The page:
A rate of change is a relative metric. For some, what seem small steps equate to monumental changes, and to others huge bounds result in tiny returns. In the context of technology, we have never been at a more exciting time with the capabilities now available to individuals and business. The applications and impacts of this vary wildly around the globe, sparking economic, social and technical revolutions. In some parts of the world regular gains from technology take an evolutionary shape where, without any seemingly truly disruptive event comparisons from one decade to the next, they return near unrecognizable results.
Changing for the sake of change is an undeniable waste of time and the financial industry, like all others, is equally guilty of this, in turn inevitably creating cynics and detractors clouding our ability to separate real tech advancements from clever PR campaigns and branding exercises. In a world of ‘fake news’ and an ever-increasing mistrust of content, it has never been easier to dismiss exceptional achievements as more white noise, and never harder to convince the world to engage in revolutionary applications of technology.
"Technology is the tool, not the saviour, how we choose to apply it will dictate how it will impact us all"
There are examples where it is undeniable, however. Alipay and WeChat pay now boast near 1.5bn active global users combined and have unquestionably revolutionized the payments world in China and South East Asia. Their use of technology such as QR codes and POS facial recognition has enabled them to create fast and seamless transfers of funds from person to person or person to business.
As always, B2B slowly follows its more agile cousin, B2C, into innovation. Relentless customer focus keeps technology in touch, and at times ahead of the requirements of its intended audiences. Consumers are now accustomed to instant payments domestically, digital wallets, signing up with their email address and having more visibility of their personal finances. Today there is also less tolerance for friction and more confidence in switching brands. The rise of challengers in Europe and the UK specifically, display an approach to the disruption that resembles evolution more than revolution - essentially using a different medium to deliver the same functions. Not dissimilar to the mini-disk (remember those?) before MP3’s really disrupted the music industry. Also, let us not forget the non-traditional threats like Amazon, Facebook, and Google who are poised to displace the incumbents, speaking a consumer- driven language that older financial institutions are still trying to decode.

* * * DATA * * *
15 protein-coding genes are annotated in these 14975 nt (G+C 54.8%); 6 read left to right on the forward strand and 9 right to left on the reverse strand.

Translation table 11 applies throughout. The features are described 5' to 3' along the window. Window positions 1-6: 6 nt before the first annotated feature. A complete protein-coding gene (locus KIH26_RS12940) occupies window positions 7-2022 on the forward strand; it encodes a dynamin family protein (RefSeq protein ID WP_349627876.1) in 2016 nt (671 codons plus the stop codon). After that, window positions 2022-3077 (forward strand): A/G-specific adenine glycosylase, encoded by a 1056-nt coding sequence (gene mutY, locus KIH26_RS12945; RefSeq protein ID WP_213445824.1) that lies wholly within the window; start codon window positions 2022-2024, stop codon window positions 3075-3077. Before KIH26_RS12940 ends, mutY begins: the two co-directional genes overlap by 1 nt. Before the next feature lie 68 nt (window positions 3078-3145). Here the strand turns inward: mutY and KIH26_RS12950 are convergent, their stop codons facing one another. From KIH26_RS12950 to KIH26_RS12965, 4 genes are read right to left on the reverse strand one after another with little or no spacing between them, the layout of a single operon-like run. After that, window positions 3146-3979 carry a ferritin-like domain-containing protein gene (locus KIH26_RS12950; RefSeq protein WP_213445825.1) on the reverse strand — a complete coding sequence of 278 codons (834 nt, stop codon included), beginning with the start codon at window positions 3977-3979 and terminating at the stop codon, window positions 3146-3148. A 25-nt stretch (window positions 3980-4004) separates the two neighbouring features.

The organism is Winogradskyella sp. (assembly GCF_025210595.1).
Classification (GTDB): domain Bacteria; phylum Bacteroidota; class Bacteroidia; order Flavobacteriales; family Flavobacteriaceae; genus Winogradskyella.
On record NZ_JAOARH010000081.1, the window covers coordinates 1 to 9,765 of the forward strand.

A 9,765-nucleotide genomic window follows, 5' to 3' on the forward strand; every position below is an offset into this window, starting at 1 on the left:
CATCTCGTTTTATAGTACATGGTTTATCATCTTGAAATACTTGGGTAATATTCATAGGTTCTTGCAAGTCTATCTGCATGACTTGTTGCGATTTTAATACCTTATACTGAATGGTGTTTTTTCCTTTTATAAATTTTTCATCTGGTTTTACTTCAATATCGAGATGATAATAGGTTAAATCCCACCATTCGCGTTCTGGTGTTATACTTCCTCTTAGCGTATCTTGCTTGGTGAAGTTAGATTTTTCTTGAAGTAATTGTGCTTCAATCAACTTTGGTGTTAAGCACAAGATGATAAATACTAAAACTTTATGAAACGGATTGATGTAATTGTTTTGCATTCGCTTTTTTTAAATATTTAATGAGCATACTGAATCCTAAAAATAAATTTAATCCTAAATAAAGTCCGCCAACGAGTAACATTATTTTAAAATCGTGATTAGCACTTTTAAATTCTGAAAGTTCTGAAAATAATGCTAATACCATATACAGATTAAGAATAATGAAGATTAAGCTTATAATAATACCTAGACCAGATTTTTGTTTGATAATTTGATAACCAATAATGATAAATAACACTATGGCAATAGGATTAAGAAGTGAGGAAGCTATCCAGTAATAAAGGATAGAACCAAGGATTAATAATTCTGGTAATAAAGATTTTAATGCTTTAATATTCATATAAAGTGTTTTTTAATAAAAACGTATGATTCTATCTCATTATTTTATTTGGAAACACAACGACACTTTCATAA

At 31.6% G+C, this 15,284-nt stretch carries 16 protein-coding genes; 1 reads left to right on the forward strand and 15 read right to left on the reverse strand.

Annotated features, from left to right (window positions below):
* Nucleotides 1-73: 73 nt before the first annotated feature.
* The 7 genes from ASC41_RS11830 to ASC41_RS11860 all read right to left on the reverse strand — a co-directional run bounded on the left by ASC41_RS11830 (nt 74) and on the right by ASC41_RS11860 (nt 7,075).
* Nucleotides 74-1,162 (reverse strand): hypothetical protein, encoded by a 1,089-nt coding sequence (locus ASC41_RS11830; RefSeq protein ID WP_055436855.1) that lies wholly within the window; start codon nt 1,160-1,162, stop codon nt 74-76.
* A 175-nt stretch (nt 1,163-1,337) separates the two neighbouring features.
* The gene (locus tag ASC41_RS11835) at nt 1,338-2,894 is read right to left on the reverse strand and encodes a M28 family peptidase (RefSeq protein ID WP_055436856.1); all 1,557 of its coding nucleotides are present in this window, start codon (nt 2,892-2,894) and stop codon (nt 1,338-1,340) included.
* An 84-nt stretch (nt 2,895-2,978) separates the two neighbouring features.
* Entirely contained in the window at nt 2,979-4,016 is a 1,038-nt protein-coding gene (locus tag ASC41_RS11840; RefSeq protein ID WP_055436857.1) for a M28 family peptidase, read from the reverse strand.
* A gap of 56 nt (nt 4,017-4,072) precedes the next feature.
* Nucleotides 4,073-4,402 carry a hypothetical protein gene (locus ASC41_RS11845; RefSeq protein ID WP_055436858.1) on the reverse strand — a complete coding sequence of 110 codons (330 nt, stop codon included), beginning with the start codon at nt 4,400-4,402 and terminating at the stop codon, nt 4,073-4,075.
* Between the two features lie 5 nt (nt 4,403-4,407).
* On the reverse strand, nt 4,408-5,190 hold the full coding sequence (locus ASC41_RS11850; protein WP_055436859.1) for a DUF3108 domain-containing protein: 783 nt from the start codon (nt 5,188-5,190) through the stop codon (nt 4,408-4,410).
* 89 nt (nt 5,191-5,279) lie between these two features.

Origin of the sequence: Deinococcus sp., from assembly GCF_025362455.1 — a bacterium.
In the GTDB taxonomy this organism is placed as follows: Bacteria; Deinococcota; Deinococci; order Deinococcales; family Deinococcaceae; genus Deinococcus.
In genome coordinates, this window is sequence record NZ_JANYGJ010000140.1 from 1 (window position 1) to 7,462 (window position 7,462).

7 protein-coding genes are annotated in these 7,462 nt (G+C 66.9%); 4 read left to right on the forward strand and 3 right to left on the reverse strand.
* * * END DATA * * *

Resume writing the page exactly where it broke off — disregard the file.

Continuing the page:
There is no better example of this than Amazon. Of the 100m people worldwide who subscribe to Amazon Prime, it is estimated that 65% would open an Amazon bank account if it existed. I suppose this in itself isn’t hugely surprising, convenience is becoming the currency of today. With access to such rich consumer data, Amazon isare in a rare position whereby it has the opportunity to use this to intelligently target customers with financial products such as real- time micro- credits. As such, not only are they offering increased value to the usual Amazon experience, but also exposing customers to a new range of financial products with the volume and power to potentially disrupt the way customers interact with and consume financial products going forward all together.
It is increasingly important to remind ourselves that technology is the tool to address the customer need, and when used out of context it can detract from, rather than enhance, the experience. Today the use of AI to automate and improve the process of personal loans, financial management, trading and a variety of other products is driving real disruption. Firms like Oak North are able to offer loans to a small businesses in a fraction of the time than that of the incumbent banks, and do with a higher level of confidence on repayments and at cheaper prices.
Blockchain may well be the buzzword of the century but actual use cases are still limited, even if highly coveted. In payments, for example, companies like R3 offer blockchain as a solution to the compliance and regulatory hurdles faced in international transactions, while players such as Ripple and IBM aim to use the technology to deliver instant payments anywhere in the world and are making meaningful steps towards secure coins and digital fiat assets. However, we still have some way to go before the trillions of dollars moved around the world each year are doing so via these rails.
Today the term ‘Fintech’ applies such a wide stroke it has nearly no discernible definition. So how do we really differentiate between what is a real disruption or natural progression, revolution or evolution? Have the disruptions made our societies better? This is a question that isn’t easily addressed and one that may be too early to do so. We are in the infancy of what is to come and as a point in time represents a millisecond which may well be remembered as the seed that spawned what is to follow, whatever that may be. Technology is the tool, not the saviour, how we choose to apply it will dictate how it will impact us all. However, if we continue to focus on the customer need, remain aware of our social conscious and work to solve, rather than create problems, the opportunity is limitless.